The hardware (see Figure 1) includes:

  • A Raspberry PI 4 running Fedora IoT.
  • Two switches, each monitoring one of the two fill lids on the underground gas storage tank.
  • A temperature sensor to monitor the temperature of the tank.
Picture showing raspberry PI hardware for Edge Device
Figure 1: Edge device hardware.

As you can see from the picture we can simulate opening the Left or Right fill lids by unscrewing the caps over the switches. We can simulate changing temperatures by breathing or touching the temperature sensor. The circuit for those interested is as follows (see Figure 2).

Picture of schematic for Edge device hardware
Figure 2. Schematic
Figure 2: Schematic.

In a real-world use case, you'd probably be using a more hardened system (for example, a Compulab Fitlet2) running Red Hat Device Edge versus Fedora IoT. Having said that, this is what was available to us and Fedora-IoT is the upstream for Red Hat Device Edge so things will be pretty similar.

The software

There are three main components to the software that we need for our example:

  • Operating system
  • Device drivers
  • The application

Operating system

Generating a good operating system image for an edge system is a whole topic on its own. However, we will try to cover what we did for the example quickly. The goal is to give you a feel of a good operating system base for an edge device and some of the attributes of how it is built and managed that impact how we later deploy our application on top of it.

Even a low cost Raspberry Pi 4 (~100 Canadian) provides quite a bit of horsepower with a quad core processor and 8GB of memory. This lets us run a full operating system like Fedora IoT which is great because it brings along with it a larger number of familiar tools and options.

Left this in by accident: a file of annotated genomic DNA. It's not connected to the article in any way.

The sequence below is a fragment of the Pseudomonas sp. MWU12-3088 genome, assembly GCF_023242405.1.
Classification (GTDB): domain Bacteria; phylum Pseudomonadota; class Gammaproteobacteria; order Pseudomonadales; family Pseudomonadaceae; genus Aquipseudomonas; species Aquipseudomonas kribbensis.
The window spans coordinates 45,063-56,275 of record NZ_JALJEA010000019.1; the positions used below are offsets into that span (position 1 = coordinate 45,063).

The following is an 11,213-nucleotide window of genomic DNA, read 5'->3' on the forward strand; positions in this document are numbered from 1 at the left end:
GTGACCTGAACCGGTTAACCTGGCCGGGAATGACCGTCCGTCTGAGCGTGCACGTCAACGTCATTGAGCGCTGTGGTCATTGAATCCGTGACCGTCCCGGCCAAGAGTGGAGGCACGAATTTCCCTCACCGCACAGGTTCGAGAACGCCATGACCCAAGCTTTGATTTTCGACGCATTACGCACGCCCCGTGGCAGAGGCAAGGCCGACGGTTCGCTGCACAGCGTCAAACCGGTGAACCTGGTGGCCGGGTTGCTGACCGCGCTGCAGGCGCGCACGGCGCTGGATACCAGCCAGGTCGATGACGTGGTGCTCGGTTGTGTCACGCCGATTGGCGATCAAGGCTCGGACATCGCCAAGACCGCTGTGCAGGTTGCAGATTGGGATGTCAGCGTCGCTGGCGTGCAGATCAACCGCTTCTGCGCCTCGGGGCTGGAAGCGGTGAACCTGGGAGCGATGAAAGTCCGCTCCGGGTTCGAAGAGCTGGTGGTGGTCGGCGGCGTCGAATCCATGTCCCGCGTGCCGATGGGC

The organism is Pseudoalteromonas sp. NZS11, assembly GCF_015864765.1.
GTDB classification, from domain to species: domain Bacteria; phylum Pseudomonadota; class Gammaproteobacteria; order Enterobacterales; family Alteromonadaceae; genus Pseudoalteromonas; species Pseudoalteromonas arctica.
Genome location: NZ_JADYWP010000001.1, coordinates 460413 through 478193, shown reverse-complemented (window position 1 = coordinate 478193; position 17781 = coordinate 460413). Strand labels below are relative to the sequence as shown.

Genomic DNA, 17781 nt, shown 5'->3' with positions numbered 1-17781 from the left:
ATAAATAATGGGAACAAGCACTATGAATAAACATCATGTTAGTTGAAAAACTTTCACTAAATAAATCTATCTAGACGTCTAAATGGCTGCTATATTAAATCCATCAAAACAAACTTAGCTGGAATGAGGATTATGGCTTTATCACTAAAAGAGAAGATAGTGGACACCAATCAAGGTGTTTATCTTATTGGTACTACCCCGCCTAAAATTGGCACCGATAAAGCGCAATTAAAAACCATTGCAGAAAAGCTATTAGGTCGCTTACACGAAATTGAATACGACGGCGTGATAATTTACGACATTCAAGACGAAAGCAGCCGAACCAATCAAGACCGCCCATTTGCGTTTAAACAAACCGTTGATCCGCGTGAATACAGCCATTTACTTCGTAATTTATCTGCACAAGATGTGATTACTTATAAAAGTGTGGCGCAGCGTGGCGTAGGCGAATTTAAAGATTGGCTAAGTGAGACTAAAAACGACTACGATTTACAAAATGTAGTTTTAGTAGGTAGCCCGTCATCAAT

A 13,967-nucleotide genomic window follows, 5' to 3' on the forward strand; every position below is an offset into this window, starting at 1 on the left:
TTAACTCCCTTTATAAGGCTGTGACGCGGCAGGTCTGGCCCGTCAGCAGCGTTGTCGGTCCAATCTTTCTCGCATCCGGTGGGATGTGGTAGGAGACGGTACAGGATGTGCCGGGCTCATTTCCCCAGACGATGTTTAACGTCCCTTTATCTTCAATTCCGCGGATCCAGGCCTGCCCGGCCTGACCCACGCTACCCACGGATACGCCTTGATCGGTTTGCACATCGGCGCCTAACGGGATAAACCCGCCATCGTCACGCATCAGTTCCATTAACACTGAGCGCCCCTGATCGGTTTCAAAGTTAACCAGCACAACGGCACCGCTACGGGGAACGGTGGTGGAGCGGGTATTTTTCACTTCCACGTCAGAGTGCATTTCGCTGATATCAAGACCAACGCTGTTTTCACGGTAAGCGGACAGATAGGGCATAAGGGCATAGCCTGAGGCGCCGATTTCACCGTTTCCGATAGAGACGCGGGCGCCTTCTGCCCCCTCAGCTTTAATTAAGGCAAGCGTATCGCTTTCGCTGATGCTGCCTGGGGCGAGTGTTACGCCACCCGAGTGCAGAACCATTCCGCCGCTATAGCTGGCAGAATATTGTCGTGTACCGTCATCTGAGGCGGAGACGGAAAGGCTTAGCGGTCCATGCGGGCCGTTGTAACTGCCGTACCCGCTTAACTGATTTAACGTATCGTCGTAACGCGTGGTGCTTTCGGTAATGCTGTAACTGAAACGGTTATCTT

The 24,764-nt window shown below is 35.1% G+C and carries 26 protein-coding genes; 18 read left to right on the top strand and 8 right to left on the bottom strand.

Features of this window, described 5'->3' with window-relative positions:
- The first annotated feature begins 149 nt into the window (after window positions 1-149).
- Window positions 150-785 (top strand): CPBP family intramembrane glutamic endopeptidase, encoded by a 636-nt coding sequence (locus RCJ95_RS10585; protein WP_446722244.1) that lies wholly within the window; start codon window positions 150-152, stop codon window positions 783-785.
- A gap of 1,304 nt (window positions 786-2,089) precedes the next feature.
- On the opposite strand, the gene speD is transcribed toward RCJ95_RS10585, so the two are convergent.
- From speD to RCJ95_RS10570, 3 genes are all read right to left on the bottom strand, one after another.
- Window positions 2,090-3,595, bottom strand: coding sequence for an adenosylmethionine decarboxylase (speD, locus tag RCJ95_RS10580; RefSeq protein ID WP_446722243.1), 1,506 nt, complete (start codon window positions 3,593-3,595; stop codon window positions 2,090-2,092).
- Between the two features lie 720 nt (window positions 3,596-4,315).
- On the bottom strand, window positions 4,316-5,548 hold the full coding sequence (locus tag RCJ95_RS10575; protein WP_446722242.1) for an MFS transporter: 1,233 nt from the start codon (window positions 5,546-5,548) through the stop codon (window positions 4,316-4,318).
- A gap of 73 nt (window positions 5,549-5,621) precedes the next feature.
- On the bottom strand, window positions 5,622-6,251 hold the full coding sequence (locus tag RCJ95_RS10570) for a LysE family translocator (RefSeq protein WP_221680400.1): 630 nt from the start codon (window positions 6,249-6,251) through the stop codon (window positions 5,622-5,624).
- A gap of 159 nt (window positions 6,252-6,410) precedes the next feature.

For edge systems, the operating system should be immutable and image based so that the image can be fully tested and signed before being deployed at scale. You want to be sure that every gas station has a known configuration of the Operating System and that updates can be done safely, including rollbacks. We won’t go into all of the details but you can read more in the Fedora IoT docs.

To create Fedora IoT images, you can use image builder either through the GUI available in Fedora or from the command line. Figure 3 is an example of the GUI on the system we used.

Picture of image builder UI
Figure 3. Image builder UI
Figure 3: Image builder UI.


We don’t have enough space in this post to go into all of the details of using image builder but I’ll share how we used it to build the images for the gas-station edge device.

It’s easiest to build the images on the same kind of device on which they will be deployed. To make experimentation easier we used two devices (see Figure 4):

  •  Development system
  •  Target system

Both of these were Raspberry Pi 4s with 8 GB of memory. The Development system ran off a 512 G SSD which made it faster and easier to have multiple virtual machines. It was much faster to install and start/stop virtual machines than burning and installing SD cards on the development system.